CRANFORD, N.J. (CBSNewYork) – We’ve heard about therapy animals such as dogs even cats, but how about a pig?
Meet Norman, the pot belly pig who visits his fifth grade class at Brookside Place School as an anxiety support animal.READ MORE: Manhattan, Brooklyn Residents Sue City To Stop Permanent Outdoor Dining
The students love him, reports CBS2’s Cindy Hsu.
“Studies show that when you pet an animal it relieves stress,” said 11-year-old student Vanessa Kelly.
The whole thing started when the kids were discussing anxiety with their teacher, Rosie Scholz. They started researching animals that can help.They nixed the dog idea because some kids are scared of them. So they came up with a pig.
“Some students in here have really bad anxiety and I feel the stress level has gone down a lot thanks to Norman,” said Lily Costello, another 11-year-old in the class.
The kids came up with a presentation to convince the principal, school superintendent and school board why Norman was a good idea.
It worked, and the board approved what the kids call Norman’s Law.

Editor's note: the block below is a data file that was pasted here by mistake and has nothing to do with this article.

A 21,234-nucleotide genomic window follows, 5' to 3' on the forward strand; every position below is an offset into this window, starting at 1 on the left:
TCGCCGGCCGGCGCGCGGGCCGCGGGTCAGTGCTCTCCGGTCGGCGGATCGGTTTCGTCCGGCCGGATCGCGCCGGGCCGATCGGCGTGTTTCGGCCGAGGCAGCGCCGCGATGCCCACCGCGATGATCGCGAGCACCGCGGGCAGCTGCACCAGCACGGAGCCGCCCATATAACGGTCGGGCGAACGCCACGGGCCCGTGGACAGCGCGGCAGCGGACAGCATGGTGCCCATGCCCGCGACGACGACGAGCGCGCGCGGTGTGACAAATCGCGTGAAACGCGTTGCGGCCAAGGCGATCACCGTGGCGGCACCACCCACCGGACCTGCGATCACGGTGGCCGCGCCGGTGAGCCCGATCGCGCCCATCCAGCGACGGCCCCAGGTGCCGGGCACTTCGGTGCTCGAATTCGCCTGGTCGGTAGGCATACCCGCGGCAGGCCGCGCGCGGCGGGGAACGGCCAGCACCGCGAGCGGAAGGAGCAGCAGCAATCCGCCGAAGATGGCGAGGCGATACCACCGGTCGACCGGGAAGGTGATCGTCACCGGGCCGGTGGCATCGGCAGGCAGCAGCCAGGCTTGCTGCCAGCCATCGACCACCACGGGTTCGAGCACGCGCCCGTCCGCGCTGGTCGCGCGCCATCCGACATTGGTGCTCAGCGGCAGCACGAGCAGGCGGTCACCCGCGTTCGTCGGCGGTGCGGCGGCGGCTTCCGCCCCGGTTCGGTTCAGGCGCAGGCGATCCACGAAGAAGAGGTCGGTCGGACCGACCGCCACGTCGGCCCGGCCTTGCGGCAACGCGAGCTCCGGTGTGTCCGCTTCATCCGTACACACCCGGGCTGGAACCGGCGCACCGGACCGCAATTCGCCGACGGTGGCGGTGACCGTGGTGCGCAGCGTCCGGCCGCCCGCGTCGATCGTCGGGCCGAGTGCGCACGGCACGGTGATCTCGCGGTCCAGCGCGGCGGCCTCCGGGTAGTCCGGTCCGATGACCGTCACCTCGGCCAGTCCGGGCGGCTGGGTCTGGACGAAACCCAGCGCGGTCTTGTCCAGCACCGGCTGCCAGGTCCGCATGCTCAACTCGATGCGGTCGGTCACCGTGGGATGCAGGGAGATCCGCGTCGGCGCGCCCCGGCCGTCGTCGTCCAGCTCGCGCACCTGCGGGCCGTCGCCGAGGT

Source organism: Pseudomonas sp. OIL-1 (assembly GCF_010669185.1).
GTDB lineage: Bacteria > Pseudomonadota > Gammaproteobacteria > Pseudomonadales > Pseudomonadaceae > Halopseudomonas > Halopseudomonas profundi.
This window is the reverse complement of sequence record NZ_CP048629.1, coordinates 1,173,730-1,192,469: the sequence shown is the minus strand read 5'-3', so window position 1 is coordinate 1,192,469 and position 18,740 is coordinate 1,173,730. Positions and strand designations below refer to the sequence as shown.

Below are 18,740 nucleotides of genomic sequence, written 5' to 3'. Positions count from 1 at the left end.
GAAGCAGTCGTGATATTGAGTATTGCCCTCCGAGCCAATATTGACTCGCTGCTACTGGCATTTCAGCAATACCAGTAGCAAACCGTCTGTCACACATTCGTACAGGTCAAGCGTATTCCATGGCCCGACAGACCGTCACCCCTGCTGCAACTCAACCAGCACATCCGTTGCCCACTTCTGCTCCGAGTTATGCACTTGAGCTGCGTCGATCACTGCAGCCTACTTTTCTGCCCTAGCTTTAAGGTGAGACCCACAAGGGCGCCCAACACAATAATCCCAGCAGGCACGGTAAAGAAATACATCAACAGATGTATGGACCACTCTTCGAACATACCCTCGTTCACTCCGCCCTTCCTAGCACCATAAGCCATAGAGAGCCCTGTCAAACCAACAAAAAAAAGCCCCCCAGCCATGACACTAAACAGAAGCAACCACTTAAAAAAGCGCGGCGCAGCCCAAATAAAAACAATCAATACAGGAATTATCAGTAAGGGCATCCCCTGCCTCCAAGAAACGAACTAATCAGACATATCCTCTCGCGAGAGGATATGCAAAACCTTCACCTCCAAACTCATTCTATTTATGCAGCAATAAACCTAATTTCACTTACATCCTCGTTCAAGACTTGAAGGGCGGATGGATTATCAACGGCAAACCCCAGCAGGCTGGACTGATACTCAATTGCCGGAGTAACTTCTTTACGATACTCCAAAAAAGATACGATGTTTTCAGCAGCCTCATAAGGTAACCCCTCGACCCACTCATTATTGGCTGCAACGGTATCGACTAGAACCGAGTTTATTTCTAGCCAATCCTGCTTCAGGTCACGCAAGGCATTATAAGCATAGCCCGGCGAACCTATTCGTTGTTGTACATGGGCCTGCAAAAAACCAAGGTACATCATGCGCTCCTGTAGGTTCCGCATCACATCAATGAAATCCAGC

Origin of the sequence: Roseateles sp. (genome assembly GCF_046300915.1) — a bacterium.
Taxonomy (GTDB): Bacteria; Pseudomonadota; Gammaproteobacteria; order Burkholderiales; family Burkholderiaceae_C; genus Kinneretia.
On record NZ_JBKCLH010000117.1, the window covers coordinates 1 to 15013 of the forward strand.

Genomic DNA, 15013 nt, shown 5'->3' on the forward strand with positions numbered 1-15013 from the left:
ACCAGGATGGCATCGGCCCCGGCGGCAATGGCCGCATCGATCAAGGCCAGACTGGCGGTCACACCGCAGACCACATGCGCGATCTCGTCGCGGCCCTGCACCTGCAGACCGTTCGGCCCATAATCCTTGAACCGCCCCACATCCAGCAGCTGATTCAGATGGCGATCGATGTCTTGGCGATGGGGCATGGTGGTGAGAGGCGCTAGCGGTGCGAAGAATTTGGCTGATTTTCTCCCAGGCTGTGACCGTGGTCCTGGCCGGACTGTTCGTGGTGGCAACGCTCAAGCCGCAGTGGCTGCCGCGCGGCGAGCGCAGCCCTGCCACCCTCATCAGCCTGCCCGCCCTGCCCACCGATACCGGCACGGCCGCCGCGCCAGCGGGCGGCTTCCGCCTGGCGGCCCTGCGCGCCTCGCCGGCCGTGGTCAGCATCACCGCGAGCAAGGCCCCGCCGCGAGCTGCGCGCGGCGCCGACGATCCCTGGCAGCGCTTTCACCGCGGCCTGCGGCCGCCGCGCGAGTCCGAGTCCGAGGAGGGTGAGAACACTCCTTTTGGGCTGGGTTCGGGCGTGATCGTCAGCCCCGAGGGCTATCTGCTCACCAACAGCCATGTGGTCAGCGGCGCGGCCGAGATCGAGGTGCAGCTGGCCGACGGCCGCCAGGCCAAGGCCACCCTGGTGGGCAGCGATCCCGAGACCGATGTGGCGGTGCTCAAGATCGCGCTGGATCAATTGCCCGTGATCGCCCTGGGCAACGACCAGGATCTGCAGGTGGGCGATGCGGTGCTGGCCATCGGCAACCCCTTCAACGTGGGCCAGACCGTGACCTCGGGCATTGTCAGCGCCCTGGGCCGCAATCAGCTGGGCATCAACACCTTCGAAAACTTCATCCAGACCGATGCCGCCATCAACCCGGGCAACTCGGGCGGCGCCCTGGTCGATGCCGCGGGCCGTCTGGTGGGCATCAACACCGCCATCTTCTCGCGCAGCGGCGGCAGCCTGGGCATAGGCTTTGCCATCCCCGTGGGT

Teacher Rosie Scholz went out and bought him for her class. He was just 2 pounds when he first came to school.READ MORE: 'Phantom Of The Opera,' Broadway's Longest Running Show, Resumes Performances
He only comes once a week when the students are taking tests.
“The anxiety levels in children have increased, the demands on kids have increased,” said Scholz. “We have a lot of testing we go through.”
Scholz says math test scores have gone up since Norman started coming.
“He kind of makes me feel a lot more confident that I’m going to do well on the test,” said 10-year-old Lucia Grillo.
He lives with Scholz, gets along great with her bull dogs, and has helped her son Noah deal with his anxiety.
“Norman is a very clean pig, he’s a very clean pig,” said 11-year-old Quinn Smith.
Norman is also potty trained so he’s walked outside just like a dog.MORE NEWS: Rev. Jesse Jackson Celebrates 80th Birthday In Harlem
Pot belly pigs normally live around 12 to 15 years, so Norman has more than a decade to help students get through school.